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Journal of Cold War Studies (2010) 12 (3): 123–129.
Published: 01 July 2010
Journal of Cold War Studies (2010) 12 (2): 79–88.
Published: 01 April 2010
AbstractView article PDF
Six former U.S. State Department officials, all of whom were involved in U.S. foreign policy during the Carter administration, respond to the article by James Blight and janet Lang. Their reactions vary, but one common point of concern is whether Blight and Lang are correct in arguing that “empathy” as an organizing concept or analytical tool will be useful “not just in conferences in which the past is revisited, but also in the present and future, when it really matters.” Even though most of the commentators accept at least some of the points about the U.S.-Soviet détente in the late 1970s, they have questions about the conceptual underpinnings of the article. The forum ends with a response from Blight and Lang.
Journal of Cold War Studies (2004) 6 (2): 21–56.
Published: 01 April 2004
AbstractView article PDF
Foreign intelligence played a number of important roles in the Cold War, but this topic has not received the scholarly attention it deserves. This survey article provides a broad overview of some of the new literature and documentation pertaining to Cold War era intelligence, as well as the key dimensions of the topic. Despite the continued obstacles posed by secrecy and the mixed reliability of sources, the publication of numerous memoirs and the release of a huge volume of fresh archival material in the post— Cold War era have opened new opportunities to study the role of intelligence in Cold War history. Scholars should explore not only the “micro level” of the problem (the impact of intelligence on specific events) but also the “macro level,” looking at the many ways that the Cold War as a whole (its origins, its course, and its outcome) was influenced, perhaps even shaped, by the intelligence agencies of the United States, the Soviet Union, and other key countries. It is also crucial to examine the unintended consequences of intelligence activities. Some interesting examples of “blowback” (effects that boomerang against the country that initiated them) have recently come to light from intelligence operations that the United States undertook against the Soviet Union. Only by understanding the complex nature of the role of intelligence during the Cold War will we be able to come to grips with the historiographic challenge that the topic poses.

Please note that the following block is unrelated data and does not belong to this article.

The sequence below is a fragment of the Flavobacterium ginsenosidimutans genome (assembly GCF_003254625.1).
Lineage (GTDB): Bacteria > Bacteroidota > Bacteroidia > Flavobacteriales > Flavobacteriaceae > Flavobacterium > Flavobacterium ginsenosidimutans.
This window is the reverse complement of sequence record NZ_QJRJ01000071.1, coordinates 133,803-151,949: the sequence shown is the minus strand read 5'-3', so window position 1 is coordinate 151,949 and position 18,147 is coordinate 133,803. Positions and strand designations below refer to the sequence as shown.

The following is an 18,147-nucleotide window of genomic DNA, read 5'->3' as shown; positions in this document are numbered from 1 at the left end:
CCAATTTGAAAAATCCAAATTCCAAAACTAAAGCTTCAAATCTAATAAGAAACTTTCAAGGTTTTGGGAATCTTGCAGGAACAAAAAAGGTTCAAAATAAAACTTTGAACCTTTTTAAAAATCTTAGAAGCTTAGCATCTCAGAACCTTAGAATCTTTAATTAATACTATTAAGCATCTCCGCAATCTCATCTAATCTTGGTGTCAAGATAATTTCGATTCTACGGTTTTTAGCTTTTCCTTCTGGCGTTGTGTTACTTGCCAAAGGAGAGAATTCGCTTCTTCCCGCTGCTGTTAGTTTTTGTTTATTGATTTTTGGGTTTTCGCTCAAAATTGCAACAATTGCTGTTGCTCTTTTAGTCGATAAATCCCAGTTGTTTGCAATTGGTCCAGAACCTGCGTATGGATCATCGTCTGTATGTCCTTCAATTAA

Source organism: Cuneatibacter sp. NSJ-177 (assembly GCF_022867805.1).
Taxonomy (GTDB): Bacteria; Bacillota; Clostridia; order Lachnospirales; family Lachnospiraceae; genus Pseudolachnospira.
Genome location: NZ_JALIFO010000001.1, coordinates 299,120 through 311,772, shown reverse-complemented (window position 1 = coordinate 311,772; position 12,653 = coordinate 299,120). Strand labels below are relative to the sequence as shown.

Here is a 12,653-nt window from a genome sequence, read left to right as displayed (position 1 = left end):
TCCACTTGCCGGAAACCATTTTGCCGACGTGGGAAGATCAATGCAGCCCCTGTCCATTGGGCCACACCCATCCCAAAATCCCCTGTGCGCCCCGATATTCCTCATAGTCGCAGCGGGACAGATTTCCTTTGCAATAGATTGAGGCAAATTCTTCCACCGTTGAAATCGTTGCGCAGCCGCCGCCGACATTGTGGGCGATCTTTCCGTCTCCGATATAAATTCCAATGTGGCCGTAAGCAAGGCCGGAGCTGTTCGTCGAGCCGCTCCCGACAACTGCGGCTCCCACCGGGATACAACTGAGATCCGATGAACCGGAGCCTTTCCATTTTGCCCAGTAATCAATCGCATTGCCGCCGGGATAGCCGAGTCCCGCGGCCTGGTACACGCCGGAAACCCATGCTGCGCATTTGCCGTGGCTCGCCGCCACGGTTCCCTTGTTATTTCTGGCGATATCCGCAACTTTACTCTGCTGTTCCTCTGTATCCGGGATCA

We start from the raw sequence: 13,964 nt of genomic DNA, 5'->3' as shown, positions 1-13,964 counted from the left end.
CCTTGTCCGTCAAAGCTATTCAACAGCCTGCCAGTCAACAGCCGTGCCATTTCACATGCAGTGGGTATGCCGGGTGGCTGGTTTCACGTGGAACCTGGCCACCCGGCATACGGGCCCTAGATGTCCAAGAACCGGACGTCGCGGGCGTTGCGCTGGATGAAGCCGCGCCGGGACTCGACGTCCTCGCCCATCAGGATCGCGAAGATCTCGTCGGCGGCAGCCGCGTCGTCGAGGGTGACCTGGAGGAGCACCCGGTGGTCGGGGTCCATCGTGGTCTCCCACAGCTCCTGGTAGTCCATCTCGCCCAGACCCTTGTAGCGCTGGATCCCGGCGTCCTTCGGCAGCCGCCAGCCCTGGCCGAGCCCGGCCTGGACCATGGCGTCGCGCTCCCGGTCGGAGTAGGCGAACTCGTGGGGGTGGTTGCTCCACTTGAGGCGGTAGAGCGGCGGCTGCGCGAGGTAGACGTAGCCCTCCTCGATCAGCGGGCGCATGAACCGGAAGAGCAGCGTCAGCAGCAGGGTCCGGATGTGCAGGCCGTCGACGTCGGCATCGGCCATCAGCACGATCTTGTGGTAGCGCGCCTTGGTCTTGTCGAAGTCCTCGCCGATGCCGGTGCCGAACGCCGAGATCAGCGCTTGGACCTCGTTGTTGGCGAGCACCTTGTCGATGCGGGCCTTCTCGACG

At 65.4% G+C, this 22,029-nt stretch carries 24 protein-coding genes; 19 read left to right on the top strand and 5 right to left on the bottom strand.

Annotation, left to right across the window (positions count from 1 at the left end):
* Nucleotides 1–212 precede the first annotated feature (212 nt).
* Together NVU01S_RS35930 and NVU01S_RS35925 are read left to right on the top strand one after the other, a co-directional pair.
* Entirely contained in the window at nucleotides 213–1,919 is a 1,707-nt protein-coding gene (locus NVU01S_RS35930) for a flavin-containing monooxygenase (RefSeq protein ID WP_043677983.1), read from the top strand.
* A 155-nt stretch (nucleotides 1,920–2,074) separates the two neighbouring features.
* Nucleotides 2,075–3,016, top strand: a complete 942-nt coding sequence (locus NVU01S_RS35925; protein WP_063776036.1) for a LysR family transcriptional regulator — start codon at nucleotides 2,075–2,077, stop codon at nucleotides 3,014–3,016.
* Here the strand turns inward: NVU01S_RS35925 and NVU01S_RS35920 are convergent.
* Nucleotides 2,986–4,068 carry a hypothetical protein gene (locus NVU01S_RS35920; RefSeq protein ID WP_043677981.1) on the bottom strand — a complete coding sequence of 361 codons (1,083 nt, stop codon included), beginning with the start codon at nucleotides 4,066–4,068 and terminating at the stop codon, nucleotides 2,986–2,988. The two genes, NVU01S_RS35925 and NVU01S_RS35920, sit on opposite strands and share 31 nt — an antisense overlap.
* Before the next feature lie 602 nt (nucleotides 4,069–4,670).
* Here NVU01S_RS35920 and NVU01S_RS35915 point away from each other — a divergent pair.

Journal of Cold War Studies (2000) 2 (2): 127–129.
Published: 01 May 2000